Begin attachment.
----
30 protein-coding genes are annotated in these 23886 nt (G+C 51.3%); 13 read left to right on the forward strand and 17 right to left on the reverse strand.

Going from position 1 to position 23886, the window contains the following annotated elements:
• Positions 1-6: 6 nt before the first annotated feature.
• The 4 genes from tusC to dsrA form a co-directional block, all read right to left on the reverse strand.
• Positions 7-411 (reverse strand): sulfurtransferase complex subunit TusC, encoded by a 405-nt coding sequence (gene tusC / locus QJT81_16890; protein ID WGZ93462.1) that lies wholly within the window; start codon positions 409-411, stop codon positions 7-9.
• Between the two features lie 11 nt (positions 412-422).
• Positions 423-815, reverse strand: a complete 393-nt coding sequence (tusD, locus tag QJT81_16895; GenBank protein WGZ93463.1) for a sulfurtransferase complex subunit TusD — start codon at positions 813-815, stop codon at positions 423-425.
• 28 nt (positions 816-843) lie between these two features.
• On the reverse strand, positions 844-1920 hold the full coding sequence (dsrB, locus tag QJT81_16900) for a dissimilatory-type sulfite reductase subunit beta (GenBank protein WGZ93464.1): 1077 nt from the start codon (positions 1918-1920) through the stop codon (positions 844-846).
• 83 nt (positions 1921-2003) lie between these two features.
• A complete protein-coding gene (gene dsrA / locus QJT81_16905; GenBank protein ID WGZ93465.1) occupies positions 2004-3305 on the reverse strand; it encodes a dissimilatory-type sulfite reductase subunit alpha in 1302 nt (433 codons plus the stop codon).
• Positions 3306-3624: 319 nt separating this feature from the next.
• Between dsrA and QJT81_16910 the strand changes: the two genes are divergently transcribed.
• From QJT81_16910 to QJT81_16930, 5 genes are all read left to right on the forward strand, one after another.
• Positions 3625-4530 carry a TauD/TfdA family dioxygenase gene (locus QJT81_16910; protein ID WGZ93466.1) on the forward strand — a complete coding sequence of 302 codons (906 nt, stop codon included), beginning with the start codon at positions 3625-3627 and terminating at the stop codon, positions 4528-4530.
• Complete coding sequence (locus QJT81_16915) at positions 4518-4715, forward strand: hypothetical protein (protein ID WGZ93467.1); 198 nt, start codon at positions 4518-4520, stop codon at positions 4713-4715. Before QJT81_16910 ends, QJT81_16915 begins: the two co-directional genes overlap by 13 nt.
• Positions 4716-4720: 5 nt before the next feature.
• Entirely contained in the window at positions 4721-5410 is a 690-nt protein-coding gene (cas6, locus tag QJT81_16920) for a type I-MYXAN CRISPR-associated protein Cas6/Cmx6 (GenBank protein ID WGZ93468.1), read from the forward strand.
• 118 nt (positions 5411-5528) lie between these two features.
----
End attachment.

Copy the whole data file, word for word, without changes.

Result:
30 protein-coding genes are annotated in these 23886 nt (G+C 51.3%); 13 read left to right on the forward strand and 17 right to left on the reverse strand.

Going from position 1 to position 23886, the window contains the following annotated elements:
• Positions 1-6: 6 nt before the first annotated feature.
• The 4 genes from tusC to dsrA form a co-directional block, all read right to left on the reverse strand.
• Positions 7-411 (reverse strand): sulfurtransferase complex subunit TusC, encoded by a 405-nt coding sequence (gene tusC / locus QJT81_16890; protein ID WGZ93462.1) that lies wholly within the window; start codon positions 409-411, stop codon positions 7-9.
• Between the two features lie 11 nt (positions 412-422).
• Positions 423-815, reverse strand: a complete 393-nt coding sequence (tusD, locus tag QJT81_16895; GenBank protein WGZ93463.1) for a sulfurtransferase complex subunit TusD — start codon at positions 813-815, stop codon at positions 423-425.
• 28 nt (positions 816-843) lie between these two features.
• On the reverse strand, positions 844-1920 hold the full coding sequence (dsrB, locus tag QJT81_16900) for a dissimilatory-type sulfite reductase subunit beta (GenBank protein WGZ93464.1): 1077 nt from the start codon (positions 1918-1920) through the stop codon (positions 844-846).
• 83 nt (positions 1921-2003) lie between these two features.
• A complete protein-coding gene (gene dsrA / locus QJT81_16905; GenBank protein ID WGZ93465.1) occupies positions 2004-3305 on the reverse strand; it encodes a dissimilatory-type sulfite reductase subunit alpha in 1302 nt (433 codons plus the stop codon).
• Positions 3306-3624: 319 nt separating this feature from the next.
• Between dsrA and QJT81_16910 the strand changes: the two genes are divergently transcribed.
• From QJT81_16910 to QJT81_16930, 5 genes are all read left to right on the forward strand, one after another.
• Positions 3625-4530 carry a TauD/TfdA family dioxygenase gene (locus QJT81_16910; protein ID WGZ93466.1) on the forward strand — a complete coding sequence of 302 codons (906 nt, stop codon included), beginning with the start codon at positions 3625-3627 and terminating at the stop codon, positions 4528-4530.
• Complete coding sequence (locus QJT81_16915) at positions 4518-4715, forward strand: hypothetical protein (protein ID WGZ93467.1); 198 nt, start codon at positions 4518-4520, stop codon at positions 4713-4715. Before QJT81_16910 ends, QJT81_16915 begins: the two co-directional genes overlap by 13 nt.
• Positions 4716-4720: 5 nt before the next feature.
• Entirely contained in the window at positions 4721-5410 is a 690-nt protein-coding gene (cas6, locus tag QJT81_16920) for a type I-MYXAN CRISPR-associated protein Cas6/Cmx6 (GenBank protein ID WGZ93468.1), read from the forward strand.
• 118 nt (positions 5411-5528) lie between these two features.